Things I loved: As sitcom/reality show like as the whole book is, the behavior between the household full of Greek Gods rings pretty true when compared to the mythology. There is infighting, rampant affairs, destruction of the poor mortals, and plenty of backstabbing. This is about the Greek Gods after all which makes the Kardashians seem almost angelic. Even as fall as they have fallen, the gods still do not understand why they have to play by the rules and still believe that they are far better than the average human even if they are a glorified dog walker (though to be honest Artemis is far from the worst and actually feels bad for mortals most of the time). The jobs and personas that they have in modern day still rings true just like I was happy to see Nathan Fillion as a Fedex like Monarch as Hermes in the latest Percy Jackson film. You roll with the times. Xena also handled this fairly well whenever they did modern day episodes.
The romance between Alice and Neil is sweet. They are two awkward people who fall in love and it is beautifully understated. They are probably the only sympathetic characters in the entire novel.
Things I didn’t love so much: The story is constructed as a whole as if this were Fiction 101 and the author’s first stab at writing a novel and it glaringly shows at times. The characters lacked any real depth, it tried a little too hard to be funny and clever, and oh yeah there is that giant plot hole of the Sun goes out (though we are talking about the Greek Gods still being around, so perhaps I am just nitpicking). As a whole this is American Gods lite, chick lit beach book style that perhaps lovers of the Kardashians would enjoy. For me it had a great concept that fell flat which is unfortunate because there are some great glimmers of something that could have been great.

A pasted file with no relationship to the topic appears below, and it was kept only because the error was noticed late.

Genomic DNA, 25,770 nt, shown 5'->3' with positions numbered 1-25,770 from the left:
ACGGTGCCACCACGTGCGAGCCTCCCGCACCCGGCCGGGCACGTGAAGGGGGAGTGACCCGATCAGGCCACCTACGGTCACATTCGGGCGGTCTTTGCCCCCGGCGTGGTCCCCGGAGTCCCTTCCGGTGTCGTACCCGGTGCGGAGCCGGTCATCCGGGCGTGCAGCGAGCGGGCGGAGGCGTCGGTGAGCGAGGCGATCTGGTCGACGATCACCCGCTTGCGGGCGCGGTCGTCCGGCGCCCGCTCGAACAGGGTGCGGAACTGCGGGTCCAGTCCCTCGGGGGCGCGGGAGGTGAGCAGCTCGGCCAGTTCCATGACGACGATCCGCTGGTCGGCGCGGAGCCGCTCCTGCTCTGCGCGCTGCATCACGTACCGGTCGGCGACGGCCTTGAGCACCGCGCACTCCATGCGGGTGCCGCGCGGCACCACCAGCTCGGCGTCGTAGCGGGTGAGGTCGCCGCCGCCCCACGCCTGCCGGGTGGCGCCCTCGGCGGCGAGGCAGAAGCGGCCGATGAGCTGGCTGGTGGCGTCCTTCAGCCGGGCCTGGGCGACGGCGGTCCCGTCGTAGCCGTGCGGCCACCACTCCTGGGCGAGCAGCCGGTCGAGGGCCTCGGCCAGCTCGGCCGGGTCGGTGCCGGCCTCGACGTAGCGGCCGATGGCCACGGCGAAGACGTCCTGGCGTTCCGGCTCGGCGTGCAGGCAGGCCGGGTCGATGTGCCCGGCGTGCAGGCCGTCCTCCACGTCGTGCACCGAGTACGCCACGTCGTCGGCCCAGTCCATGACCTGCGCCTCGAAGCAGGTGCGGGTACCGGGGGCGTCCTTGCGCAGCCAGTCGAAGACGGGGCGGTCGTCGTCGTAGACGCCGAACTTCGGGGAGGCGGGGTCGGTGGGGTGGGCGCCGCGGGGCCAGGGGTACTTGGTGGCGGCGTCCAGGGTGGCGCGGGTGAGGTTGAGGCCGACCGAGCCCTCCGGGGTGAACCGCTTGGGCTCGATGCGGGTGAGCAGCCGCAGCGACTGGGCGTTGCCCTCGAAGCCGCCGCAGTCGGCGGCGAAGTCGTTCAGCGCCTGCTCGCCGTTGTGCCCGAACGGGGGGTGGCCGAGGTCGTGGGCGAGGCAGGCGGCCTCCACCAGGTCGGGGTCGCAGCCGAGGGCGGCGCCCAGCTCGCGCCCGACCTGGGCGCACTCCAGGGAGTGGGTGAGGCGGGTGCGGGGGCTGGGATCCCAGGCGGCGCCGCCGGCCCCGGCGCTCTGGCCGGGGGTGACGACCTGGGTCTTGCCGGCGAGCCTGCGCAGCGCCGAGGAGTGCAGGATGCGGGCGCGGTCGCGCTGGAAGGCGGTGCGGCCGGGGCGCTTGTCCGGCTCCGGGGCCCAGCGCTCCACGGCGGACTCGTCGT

I also had a hard time that Alice didn’t know any of the Greek Gods. Really? In a world full of Clash of the Titans remakes, Xena and Hercules, and well even Disney’s Hercules you would think people would know names such as Apollo, Artemis, and Aphrodite. Come on people. Even if she thought that they were all a bunch of nutters (which I totally get) you must have some precursory knowledge here. Things you gleaned from the interwebs. It just takes me out of the story which is unfortunate.
I also hated Athena’s portrayal . Sorry gang, she’s my favorite (See Bubo reference as Bubo was hers). Suddenly the goddess of Wisdom is a bookish nerd (complete with glasses) who cannot get her ideas, thoughts, or possibly even feelings across because she is doomed to know the answers, but not be able to communicate it. Instead she speaks like she found every big word in the dictionary. I just hated seeing her become such a one dimensional cookie cutter (though everyone else was, but she was absurdly so). Yes she knows the plot and we cannot have her sharing it with everyone, so she becomes a gibberish filled Cassandra. Le sigh.
Buy or Borrow: Borrow. I like the idea, but in the end poorly executed. Just not my cup of tea, want less fluff.
Part of: Standalone
Also Recommended: For more Greek mythology try Rick Riordan’s Percy Jackson series, Til We Have Faces by CS Lewis, Darkness Becomes Her by Kelly Keaton, or Goddess of Yesterday by Caroline B Cooney
2 out of 4 happy bibliosnark bookmarks